His intensity was legendary at Chrysler, where as a young analyst York once passed out in a meeting after working around the clock, fueled by cigarettes and coffee. At IBM, he rigged a snowplow to his Ram pickup during a blizzard to make sure he was at his desk before 8 a.m.

"I've known Jerry a long time, and he isn't a guy who sits back, or tries to 'get along' with everybody," said Meyers. "He's a pleasant enough fellow, but if he's unhappy about something he's going to blurt it out."

Wherever he has been, whether it be Chrysler, IBM or Apple Computer Inc. -- where he has been a director since 1997 -- York has helped deliver shareholder value.

The prescription he laid out for GM's turnaround on Jan. 10 was characteristically blunt.

"Time is of the essence," York said. "A 'sense of purpose' needs to be generated to galvanize the organization."

York has declined interview requests since joining the GM board last week. According to people familiar with his plans, York will spend the next four to six weeks combing through GM's operations for ways to cut costs and improve the business.

York plans deep dive

York will serve on the GM board's Public Policy Committee and Investment Funds Committee and should have wide access to internal company information.

In private comments to one acquaintance, York said he plans to "root around and find out what's not being exposed" in GM's vast North American business units.

People who know York expect him to move fast.

"We're in a time where the clock is moving much more quickly on GM," Cole said. "I think they're fortunate to have Jerry because this thing is going to be played out in the next six months, not the next five years."

York joins a GM board led by former Eastman Kodak Co. Chairman George Fisher as the "lead director" and composed of corporate executives with minimal experience in the automotive industry.

Historically insular and nonconfrontational, the GM board was shaken up in 1984 when Perot became a director after selling his company, Electronic Data Systems, to GM for $2.5 billion in stock.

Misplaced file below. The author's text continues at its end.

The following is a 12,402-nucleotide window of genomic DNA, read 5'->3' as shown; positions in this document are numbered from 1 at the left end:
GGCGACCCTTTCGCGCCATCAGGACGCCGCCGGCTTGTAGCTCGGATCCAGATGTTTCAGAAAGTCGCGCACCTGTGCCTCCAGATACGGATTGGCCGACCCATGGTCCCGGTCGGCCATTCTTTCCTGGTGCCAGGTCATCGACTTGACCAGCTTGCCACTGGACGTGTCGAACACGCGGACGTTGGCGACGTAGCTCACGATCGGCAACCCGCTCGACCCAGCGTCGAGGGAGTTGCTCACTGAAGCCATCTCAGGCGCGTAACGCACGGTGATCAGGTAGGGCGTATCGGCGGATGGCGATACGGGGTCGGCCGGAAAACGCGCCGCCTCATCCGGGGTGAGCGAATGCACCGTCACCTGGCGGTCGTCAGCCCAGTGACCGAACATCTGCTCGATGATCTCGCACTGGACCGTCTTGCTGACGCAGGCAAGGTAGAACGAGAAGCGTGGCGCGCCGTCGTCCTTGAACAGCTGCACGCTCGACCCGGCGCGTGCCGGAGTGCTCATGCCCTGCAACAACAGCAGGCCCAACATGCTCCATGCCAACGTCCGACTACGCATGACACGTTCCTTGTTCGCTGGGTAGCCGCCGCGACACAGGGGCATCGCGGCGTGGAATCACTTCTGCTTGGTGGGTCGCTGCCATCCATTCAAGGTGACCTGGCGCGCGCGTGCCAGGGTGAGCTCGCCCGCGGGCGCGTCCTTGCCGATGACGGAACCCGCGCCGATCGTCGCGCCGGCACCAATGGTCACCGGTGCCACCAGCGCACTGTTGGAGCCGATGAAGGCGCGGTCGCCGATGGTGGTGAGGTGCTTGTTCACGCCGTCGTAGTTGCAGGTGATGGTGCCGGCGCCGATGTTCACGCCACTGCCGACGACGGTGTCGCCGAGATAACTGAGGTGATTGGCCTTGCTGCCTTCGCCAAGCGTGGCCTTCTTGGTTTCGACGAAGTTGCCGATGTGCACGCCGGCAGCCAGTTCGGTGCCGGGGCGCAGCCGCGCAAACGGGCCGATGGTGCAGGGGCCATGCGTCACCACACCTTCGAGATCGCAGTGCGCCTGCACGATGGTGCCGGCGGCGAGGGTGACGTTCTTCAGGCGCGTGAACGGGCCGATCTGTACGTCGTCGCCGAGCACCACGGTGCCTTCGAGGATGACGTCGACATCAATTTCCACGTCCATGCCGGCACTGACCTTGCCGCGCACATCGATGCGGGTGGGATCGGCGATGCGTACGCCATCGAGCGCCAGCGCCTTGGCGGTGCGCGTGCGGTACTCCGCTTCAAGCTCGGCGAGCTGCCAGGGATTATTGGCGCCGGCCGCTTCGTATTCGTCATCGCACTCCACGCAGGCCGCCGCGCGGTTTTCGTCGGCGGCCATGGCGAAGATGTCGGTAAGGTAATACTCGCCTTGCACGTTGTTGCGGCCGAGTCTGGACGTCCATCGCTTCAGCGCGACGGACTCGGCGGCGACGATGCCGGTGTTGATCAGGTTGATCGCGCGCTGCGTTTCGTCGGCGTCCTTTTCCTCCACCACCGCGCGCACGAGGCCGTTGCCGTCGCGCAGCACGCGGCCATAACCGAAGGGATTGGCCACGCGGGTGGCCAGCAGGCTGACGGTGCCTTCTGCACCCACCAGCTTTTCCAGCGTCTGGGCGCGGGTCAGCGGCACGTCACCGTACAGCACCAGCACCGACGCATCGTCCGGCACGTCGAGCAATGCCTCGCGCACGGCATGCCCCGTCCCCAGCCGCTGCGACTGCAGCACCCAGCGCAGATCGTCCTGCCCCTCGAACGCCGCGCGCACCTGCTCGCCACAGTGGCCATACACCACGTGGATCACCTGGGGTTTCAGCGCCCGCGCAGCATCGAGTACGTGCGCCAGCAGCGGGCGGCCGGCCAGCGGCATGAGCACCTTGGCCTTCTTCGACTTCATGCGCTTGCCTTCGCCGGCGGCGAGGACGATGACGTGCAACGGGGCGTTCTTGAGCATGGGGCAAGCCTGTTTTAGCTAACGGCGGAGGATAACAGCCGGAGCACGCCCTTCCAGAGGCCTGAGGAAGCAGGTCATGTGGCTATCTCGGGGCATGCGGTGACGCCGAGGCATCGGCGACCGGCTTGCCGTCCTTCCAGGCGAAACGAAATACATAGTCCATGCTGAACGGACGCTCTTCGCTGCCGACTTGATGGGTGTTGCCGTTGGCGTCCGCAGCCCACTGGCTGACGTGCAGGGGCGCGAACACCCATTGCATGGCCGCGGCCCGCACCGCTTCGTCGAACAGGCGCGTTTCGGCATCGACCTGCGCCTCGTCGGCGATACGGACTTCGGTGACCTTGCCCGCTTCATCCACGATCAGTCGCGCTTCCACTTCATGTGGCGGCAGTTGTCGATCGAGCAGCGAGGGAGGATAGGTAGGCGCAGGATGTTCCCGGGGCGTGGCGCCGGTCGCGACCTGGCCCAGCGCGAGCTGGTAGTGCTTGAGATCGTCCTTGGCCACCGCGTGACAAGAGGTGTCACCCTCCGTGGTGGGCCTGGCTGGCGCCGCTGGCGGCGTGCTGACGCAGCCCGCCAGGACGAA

A classically opinionated entrepreneur, Perot clashed early and often with GM Chairman Roger Smith. His biting assessments of GM's culture were considered heresy at the time. "If you see a snake, kill it," Perot once quipped. "Don't appoint a committee on snakes."

But after two years of verbal warfare, Smith had had enough. He bought out Perot's GM stock, and the diminutive Texan left the board.

In 1992, Smale became the next outsider to put his stamp on the board. Smale was the polar opposite of Perot -- a dyed-in-the-wool corporate executive from tradition-bound Procter & Gamble. But when GM teetered near bankruptcy, Smale marshaled other directors to oust Chairman Robert Stempel and install a new management team.

York brings a bit of both men's qualities to the GM of 2006. He combines the candor and independence of a Perot, with the Fortune 500 credentials and experience of Smale. Unlike them, York spent 30 years in the auto industry, having worked for Chrysler, GM and Ford Motor Co. at various times in his career.

"He's different than Perot and Smale because he does know the business and he's been close to it for a long, long time," Cole said. "Jerry is a disciplined guy. His intent is not to blow the place up."

Nose under the tent

But patience is hardly a quality associated with York.

He first advised Kirk Kerkorian in the mid-1990s when the casino mogul was the largest shareholder in Chrysler. In 1996, York used the threat of a proxy fight to get Chrysler management to approve a stock repurchase plan favored by Kerkorian.

When Kerkorian asked him last March to look into GM, York dug deep and produced a detailed report on the automaker's strengths and weaknesses. Last fall, with GM reeling from huge third-quarter losses, York began pressing for a board seat.

Talks broke down late last year, but York didn't back off. He went public in mid-January with his speech at the Detroit auto show, and waited for GM to respond.

It didn't take long. At their next meeting on Feb. 6, GM's directors voted to appoint York to the board. Now, the question on the minds of everyone at GM is what York does next -- and when he does it.

"York is on the inside now," said Ralph Ward, publisher of the newsletter Boardroom Insider. "Now that the camel has his nose under the tent, it's a whole new ballgame."

You can reach Bill Vlasic at (313) 222-2152 or